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1 Answer

Polyethylene or peel-and-stick membrane?

I am working on a cathedral ceiling with exposed rafters. (Rafters, Tongue and groove, 5/8 plywood, 6" of polyiso, 1/2 OSB, underlayment and metal roof).
I have available a 10 mil' polyethylene roll that would cover the entire roof area in one piece. Is this an acceptable method for air sealing the system? I know this material doesn't have the advantage of "self healing" around fasteners. Would that be a concern?
I am in Austin, Tx.

In Energy efficiency and durability | Asked By Harold Orozco | Jul 17 15
2 Answers

"Designing for Durability"

Martin and others: I just read the article in Fine Homebuilding ( September 2015, #253) on the new HUD guide for building a durable house. I do not understand the "overhang ratios" given in the chart on p. 58., and am wondering if they have made an error. On a 9' wall( single story house) the 0.5 ratio required to get excellent protection in a "Damp" or "Wet" climate means an overhang of 54" . That's one hell of an overhang!

In Energy efficiency and durability | Asked By KEVIN ZORSKI | Jul 16 15
10 Answers

How the heck was Pittsburgh, PA named a green city?!

I need some help finding a home builder in Pittsburgh, PA (preferable southwest PA).

My husband and I have had passive solar home plans drawn up and I would really like to build with SIPs. After researching everything... it just seems like building with solar passive strategies and conventionally framing is it, is like wrapping a diamond ring in the comics.

In Green building techniques | Asked By Melanie Beth Scott | Jun 12 15
5 Answers

Caulking with closed cell insulation

I am building a new home with R30 and R 50 walls and ceilings. We will have 3" of closed cell in the basement walls.
What are best management practices for caulking?
Thanks in advance.
Peter Whitman

In Green building techniques | Asked By Peter Whitman | Jul 15 15
13 Answers

Spray foam on top of upstairs ceiling?

Getting down to the details now on my design (Upstate NY Zone 5 near Zone 6). I plan a cold attic with vented soffits, baffles protecting the upwards airflow, and no ceiling intrusions like wiring, lights, outlets ducts or holes/hatches for access from inside. My plan is to build a fake ceiling and soffited sheet rock below the original ceiling WITHIN the envelope, in which to run my ducts and put a few ceiling lights or fans up there. I plan on building a door on the gable peak large enough to get into the attic by removing some screws that will hold it in place.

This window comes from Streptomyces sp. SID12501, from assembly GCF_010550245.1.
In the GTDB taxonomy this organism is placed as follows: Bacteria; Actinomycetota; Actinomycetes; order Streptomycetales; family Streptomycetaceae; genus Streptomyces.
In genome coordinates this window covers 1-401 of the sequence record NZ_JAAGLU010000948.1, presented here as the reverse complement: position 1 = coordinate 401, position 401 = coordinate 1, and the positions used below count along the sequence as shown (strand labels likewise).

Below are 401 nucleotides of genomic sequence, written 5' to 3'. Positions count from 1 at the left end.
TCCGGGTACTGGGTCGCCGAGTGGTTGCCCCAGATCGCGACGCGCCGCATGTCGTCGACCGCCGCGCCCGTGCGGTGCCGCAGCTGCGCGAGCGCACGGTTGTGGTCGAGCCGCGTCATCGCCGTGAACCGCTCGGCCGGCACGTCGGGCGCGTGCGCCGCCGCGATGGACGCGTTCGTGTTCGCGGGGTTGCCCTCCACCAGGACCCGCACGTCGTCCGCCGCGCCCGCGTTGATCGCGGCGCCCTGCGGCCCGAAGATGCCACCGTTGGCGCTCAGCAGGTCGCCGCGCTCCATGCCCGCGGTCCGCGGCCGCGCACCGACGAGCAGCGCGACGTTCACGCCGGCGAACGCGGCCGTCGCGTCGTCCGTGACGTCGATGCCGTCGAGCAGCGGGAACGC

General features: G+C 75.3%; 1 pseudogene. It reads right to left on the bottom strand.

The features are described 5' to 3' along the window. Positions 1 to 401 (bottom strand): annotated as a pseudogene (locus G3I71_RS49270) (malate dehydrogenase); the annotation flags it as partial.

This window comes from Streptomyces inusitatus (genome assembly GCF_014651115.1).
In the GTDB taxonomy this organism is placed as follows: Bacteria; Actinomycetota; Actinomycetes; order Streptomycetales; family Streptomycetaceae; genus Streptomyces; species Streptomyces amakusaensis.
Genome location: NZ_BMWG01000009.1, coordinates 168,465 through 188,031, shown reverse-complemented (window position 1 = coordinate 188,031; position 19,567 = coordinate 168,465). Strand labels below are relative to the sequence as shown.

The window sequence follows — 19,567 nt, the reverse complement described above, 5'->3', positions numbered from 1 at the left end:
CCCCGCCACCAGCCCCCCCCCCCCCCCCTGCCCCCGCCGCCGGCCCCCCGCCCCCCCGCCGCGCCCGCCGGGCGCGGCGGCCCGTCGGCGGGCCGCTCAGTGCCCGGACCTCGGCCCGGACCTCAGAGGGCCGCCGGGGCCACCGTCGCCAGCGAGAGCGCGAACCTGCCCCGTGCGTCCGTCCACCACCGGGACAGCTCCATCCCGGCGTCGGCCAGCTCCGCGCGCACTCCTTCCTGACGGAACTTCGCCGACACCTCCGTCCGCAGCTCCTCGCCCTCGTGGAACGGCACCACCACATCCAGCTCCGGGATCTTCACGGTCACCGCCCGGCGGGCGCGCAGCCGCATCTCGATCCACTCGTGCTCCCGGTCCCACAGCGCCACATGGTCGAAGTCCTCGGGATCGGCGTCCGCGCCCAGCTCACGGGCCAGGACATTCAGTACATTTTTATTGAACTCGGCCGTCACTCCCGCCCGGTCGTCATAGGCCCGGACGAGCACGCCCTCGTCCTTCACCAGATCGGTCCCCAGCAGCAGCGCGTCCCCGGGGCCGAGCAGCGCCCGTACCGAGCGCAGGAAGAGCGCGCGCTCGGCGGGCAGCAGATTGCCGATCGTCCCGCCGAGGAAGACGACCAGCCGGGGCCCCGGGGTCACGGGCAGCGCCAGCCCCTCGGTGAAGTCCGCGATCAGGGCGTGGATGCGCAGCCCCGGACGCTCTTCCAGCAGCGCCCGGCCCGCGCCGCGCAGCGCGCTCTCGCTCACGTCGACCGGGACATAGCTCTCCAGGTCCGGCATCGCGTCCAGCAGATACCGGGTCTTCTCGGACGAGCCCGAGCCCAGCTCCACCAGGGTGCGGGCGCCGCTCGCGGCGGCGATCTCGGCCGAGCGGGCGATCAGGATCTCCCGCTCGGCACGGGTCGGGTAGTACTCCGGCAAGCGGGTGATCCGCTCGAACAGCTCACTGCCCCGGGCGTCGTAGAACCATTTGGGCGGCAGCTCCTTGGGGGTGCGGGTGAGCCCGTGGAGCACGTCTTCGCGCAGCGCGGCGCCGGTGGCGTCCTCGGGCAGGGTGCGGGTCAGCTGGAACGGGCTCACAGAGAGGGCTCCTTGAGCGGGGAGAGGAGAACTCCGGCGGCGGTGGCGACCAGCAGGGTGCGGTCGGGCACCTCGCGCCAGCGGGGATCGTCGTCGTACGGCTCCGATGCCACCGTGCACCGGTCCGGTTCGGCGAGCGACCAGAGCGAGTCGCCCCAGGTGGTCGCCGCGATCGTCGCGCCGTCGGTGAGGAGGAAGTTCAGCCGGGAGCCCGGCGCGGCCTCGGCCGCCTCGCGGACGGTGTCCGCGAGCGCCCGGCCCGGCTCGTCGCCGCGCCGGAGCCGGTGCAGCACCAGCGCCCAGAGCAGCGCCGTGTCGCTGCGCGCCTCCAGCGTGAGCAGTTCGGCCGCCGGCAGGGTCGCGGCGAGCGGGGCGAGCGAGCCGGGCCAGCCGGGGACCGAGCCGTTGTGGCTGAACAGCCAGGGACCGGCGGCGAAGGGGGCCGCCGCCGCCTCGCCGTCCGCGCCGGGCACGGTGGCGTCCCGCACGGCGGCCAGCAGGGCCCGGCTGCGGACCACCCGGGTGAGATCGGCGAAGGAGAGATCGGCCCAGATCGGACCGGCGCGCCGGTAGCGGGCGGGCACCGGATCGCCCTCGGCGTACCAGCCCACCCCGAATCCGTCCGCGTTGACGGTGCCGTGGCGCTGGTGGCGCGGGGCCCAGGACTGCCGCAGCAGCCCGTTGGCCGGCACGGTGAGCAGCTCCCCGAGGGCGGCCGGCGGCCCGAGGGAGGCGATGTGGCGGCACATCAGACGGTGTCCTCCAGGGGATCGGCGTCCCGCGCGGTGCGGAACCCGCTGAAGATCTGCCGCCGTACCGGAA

In Green building techniques | Asked By Joe Suhrada | Jul 14 15
1 Answer

Need to know how good Prodex insulation is for under metal roofing?

Thinking about using Prodex insulation under metal roofing need advice.

In Green products and materials | Asked By Troy Tubbs | Jul 16 15
1 Answer

Can spray foam help?

My home originally had an open front porch which, at one point, was enclosed. I recently had the enclosure torn off and reconstructed so that the area would serve as an addition to the home's front room. The new "addition" sits atop a "coal bin." Would spray foam help insulate the front room from any moisture and drafts from the coal bin?

In General questions | Asked By Kevin McArdle | Jul 16 15
3 Answers

Spray foam under outdoor space. Good or bad idea?

I've got a outdoor patio, about 300sq/ft. Its got a hallway on one side, and covered patio on the other.

The hallway already has sprayfoam on the underside of the roof deck, in the wall cavity and under the slab. Its represented by area in blue (see attached).

The covered patio area currently has nothing for insulation in it. I was planning on doing T&G fir on the underside of the covered patio under the vault.

I'm wondering if there is any benefit to putting spray foam or any insulation under the covered patio even though the area is not heated?

In General questions | Asked By Mark Helmrich | Jul 15 15
1 Answer

Is a heat-pump water heater in Zone 7 worth it?

I'm currently designing a highly efficient 2 bedroom 1080 sqft house. Right now I am wondering if a heat pump water heater would pay itself off before it needs to be replaced. Also, the mechanical room would only be 3'6" x 7'6", not big enough size for manufactures recommendations of 10'x10'x10'

My question is how could I run the numbers to see if buying one is a good investment?

In Energy efficiency and durability | Asked By Matt Berger | Jul 15 15
4 Answers

Is humidity above 60% above grade as much a mold problem as basements?

For houses without A/C in the summer in humid areas why is not mold a big problem?

In Energy efficiency and durability | Asked By Alan B | Jul 15 15
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